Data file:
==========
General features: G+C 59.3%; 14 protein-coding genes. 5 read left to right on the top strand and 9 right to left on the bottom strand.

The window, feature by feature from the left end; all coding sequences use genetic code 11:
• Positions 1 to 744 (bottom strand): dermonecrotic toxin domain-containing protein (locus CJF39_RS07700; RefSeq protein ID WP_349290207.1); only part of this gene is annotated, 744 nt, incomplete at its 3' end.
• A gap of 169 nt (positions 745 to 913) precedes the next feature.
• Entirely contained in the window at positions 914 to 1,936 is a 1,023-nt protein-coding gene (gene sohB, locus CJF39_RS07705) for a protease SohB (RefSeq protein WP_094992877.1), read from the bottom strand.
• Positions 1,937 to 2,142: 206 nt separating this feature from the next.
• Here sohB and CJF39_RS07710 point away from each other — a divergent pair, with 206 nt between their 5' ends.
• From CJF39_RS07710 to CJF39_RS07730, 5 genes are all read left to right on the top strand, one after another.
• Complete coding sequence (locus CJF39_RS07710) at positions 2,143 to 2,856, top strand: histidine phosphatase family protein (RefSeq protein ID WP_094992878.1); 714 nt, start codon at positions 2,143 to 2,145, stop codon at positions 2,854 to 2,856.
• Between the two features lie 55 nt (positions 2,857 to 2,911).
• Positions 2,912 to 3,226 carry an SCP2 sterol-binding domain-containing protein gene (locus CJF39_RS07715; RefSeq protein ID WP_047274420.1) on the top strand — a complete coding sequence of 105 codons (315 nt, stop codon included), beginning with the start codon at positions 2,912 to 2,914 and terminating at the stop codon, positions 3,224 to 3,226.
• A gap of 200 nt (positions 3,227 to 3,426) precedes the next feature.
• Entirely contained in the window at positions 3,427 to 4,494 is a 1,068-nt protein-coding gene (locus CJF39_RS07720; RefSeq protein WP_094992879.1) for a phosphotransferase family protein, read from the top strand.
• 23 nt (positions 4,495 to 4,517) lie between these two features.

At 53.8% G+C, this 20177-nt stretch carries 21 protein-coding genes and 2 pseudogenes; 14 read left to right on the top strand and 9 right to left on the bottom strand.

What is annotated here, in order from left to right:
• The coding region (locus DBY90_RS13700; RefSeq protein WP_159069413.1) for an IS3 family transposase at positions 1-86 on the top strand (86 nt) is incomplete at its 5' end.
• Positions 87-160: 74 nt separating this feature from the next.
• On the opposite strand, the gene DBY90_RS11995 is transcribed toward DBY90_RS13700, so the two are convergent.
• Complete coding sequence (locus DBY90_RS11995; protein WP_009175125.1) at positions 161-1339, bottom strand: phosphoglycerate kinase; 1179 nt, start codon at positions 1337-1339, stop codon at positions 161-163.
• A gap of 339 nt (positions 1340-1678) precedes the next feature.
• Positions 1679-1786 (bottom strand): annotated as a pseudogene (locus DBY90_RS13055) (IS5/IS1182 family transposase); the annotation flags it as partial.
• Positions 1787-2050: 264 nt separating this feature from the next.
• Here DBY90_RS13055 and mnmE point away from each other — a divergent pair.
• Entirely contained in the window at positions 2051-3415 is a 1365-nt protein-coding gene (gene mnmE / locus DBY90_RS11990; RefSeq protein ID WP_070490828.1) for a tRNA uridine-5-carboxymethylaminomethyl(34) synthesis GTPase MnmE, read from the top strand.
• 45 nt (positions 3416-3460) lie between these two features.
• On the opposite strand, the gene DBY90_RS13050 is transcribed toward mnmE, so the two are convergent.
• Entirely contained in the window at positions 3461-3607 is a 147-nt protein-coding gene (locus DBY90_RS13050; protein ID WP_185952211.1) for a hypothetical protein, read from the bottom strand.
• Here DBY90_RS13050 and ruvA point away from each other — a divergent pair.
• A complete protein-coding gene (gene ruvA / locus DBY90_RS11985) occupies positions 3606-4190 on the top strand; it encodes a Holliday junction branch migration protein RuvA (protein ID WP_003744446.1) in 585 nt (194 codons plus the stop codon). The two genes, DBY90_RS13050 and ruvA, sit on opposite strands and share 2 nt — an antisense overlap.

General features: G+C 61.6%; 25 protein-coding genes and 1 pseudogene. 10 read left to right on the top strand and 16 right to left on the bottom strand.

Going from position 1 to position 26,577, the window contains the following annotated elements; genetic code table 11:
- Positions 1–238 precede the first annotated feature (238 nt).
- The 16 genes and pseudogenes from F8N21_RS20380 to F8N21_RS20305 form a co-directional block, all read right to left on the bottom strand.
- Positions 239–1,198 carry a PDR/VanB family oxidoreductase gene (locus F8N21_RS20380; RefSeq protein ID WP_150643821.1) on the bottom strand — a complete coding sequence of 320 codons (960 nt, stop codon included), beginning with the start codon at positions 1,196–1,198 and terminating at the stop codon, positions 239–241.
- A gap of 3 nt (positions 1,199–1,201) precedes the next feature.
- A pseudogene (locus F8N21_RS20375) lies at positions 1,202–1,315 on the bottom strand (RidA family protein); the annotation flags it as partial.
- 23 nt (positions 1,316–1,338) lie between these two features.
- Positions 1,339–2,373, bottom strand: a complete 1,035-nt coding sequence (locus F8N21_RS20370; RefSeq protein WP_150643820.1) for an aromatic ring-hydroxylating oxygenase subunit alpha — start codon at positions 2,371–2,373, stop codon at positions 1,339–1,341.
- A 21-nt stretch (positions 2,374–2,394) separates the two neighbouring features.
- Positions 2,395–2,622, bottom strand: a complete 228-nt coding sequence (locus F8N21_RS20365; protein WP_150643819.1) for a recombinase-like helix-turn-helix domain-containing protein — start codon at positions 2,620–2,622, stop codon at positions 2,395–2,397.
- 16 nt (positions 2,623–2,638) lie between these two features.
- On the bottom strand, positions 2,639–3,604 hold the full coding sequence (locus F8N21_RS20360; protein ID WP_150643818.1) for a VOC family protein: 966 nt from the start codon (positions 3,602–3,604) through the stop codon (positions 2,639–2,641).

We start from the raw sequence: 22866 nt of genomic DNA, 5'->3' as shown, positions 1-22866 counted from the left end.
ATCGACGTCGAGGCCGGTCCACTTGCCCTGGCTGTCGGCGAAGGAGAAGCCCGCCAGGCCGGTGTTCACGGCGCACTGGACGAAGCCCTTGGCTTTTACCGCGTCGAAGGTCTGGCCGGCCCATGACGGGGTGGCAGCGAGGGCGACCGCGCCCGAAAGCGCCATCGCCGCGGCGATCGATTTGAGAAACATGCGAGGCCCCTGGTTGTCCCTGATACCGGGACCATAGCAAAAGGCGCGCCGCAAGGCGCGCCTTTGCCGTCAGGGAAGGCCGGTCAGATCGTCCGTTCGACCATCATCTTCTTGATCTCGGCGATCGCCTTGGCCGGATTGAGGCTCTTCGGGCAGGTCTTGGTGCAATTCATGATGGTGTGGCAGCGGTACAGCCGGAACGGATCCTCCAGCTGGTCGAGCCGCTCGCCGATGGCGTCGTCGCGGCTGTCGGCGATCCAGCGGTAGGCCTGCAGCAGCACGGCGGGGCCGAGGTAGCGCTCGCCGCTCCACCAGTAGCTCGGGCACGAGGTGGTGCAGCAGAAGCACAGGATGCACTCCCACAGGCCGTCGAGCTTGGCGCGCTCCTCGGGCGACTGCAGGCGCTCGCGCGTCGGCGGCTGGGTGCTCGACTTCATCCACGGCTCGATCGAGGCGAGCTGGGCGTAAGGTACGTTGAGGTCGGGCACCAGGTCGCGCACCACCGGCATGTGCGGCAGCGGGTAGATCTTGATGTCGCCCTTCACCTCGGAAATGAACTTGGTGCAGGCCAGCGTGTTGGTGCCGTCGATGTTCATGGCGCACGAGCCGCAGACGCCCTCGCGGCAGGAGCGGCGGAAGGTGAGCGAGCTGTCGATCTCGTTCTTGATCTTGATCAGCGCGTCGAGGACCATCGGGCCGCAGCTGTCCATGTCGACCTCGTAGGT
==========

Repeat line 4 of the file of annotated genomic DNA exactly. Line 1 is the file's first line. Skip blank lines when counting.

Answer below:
• A gap of 169 nt (positions 745 to 913) precedes the next feature.